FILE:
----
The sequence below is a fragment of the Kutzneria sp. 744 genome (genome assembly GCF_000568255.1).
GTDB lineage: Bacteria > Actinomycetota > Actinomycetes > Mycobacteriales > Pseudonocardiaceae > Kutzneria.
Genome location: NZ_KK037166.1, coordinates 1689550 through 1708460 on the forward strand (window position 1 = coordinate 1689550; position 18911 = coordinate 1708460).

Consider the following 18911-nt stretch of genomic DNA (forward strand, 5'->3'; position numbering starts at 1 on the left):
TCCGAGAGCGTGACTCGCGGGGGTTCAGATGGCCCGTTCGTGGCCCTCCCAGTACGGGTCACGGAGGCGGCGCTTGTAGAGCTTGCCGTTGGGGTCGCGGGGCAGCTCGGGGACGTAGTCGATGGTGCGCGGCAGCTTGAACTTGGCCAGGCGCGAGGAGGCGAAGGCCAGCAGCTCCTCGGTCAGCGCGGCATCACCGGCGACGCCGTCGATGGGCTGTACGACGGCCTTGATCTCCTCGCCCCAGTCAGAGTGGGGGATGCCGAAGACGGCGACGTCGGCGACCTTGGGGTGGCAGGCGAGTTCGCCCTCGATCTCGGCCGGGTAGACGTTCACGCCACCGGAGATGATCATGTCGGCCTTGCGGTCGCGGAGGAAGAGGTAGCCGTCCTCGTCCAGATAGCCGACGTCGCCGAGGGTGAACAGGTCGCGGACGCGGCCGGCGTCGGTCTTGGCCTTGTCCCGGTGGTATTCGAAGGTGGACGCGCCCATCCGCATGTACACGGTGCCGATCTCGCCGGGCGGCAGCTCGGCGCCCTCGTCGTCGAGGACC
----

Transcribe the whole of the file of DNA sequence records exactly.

The sequence below is a fragment of the Kutzneria sp. 744 genome (genome assembly GCF_000568255.1).
GTDB lineage: Bacteria > Actinomycetota > Actinomycetes > Mycobacteriales > Pseudonocardiaceae > Kutzneria.
Genome location: NZ_KK037166.1, coordinates 1689550 through 1708460 on the forward strand (window position 1 = coordinate 1689550; position 18911 = coordinate 1708460).

Consider the following 18911-nt stretch of genomic DNA (forward strand, 5'->3'; position numbering starts at 1 on the left):
TCCGAGAGCGTGACTCGCGGGGGTTCAGATGGCCCGTTCGTGGCCCTCCCAGTACGGGTCACGGAGGCGGCGCTTGTAGAGCTTGCCGTTGGGGTCGCGGGGCAGCTCGGGGACGTAGTCGATGGTGCGCGGCAGCTTGAACTTGGCCAGGCGCGAGGAGGCGAAGGCCAGCAGCTCCTCGGTCAGCGCGGCATCACCGGCGACGCCGTCGATGGGCTGTACGACGGCCTTGATCTCCTCGCCCCAGTCAGAGTGGGGGATGCCGAAGACGGCGACGTCGGCGACCTTGGGGTGGCAGGCGAGTTCGCCCTCGATCTCGGCCGGGTAGACGTTCACGCCACCGGAGATGATCATGTCGGCCTTGCGGTCGCGGAGGAAGAGGTAGCCGTCCTCGTCCAGATAGCCGACGTCGCCGAGGGTGAACAGGTCGCGGACGCGGCCGGCGTCGGTCTTGGCCTTGTCCCGGTGGTATTCGAAGGTGGACGCGCCCATCCGCATGTACACGGTGCCGATCTCGCCGGGCGGCAGCTCGGCGCCCTCGTCGTCGAGGACC